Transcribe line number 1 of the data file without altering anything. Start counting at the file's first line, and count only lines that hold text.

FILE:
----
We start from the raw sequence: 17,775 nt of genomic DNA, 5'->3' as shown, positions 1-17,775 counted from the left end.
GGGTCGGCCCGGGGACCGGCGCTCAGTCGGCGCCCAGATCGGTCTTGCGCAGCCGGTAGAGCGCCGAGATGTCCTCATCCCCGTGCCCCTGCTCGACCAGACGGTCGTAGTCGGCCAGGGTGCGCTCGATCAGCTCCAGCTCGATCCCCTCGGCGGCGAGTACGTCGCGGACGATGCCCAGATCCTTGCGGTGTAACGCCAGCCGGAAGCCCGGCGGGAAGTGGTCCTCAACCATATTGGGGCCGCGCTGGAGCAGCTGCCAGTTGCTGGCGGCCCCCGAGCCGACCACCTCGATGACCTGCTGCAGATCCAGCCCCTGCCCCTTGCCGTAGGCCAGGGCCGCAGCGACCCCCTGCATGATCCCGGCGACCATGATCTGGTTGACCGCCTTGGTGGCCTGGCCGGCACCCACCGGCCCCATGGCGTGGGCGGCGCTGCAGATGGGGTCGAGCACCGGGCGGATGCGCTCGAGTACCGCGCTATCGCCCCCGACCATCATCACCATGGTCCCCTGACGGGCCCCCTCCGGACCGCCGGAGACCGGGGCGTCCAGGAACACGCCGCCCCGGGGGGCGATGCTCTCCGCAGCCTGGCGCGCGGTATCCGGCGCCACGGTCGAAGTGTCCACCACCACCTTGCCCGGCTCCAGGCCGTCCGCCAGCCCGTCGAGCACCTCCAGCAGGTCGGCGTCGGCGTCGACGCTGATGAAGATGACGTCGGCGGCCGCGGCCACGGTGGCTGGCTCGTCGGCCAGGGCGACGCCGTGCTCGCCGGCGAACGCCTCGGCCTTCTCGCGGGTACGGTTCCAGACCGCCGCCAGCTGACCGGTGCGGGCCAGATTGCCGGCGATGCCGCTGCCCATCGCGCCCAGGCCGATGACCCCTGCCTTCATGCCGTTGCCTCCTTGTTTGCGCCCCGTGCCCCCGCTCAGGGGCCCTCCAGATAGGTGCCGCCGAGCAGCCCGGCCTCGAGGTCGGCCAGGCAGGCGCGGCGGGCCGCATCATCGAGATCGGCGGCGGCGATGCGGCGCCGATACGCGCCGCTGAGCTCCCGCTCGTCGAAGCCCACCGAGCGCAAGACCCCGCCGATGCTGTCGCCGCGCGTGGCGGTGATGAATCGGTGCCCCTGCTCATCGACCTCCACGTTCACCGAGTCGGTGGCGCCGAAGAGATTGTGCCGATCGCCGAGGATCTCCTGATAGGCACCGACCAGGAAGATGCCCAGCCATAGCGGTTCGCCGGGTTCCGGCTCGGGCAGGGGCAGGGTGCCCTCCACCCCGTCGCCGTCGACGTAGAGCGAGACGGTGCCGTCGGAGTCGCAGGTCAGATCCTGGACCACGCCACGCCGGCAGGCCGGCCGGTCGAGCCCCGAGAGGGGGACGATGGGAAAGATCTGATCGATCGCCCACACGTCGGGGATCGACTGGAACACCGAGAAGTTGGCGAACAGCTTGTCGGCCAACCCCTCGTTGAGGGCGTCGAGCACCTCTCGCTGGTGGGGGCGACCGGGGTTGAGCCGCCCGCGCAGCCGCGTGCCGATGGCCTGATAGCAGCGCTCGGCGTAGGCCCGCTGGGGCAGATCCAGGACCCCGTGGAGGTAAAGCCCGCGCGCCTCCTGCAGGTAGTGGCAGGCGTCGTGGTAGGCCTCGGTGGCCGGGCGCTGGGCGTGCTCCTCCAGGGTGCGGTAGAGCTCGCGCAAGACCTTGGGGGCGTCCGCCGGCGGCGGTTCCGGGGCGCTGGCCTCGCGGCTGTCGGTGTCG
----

We start from the raw sequence: 17,775 nt of genomic DNA, 5'->3' as shown, positions 1-17,775 counted from the left end.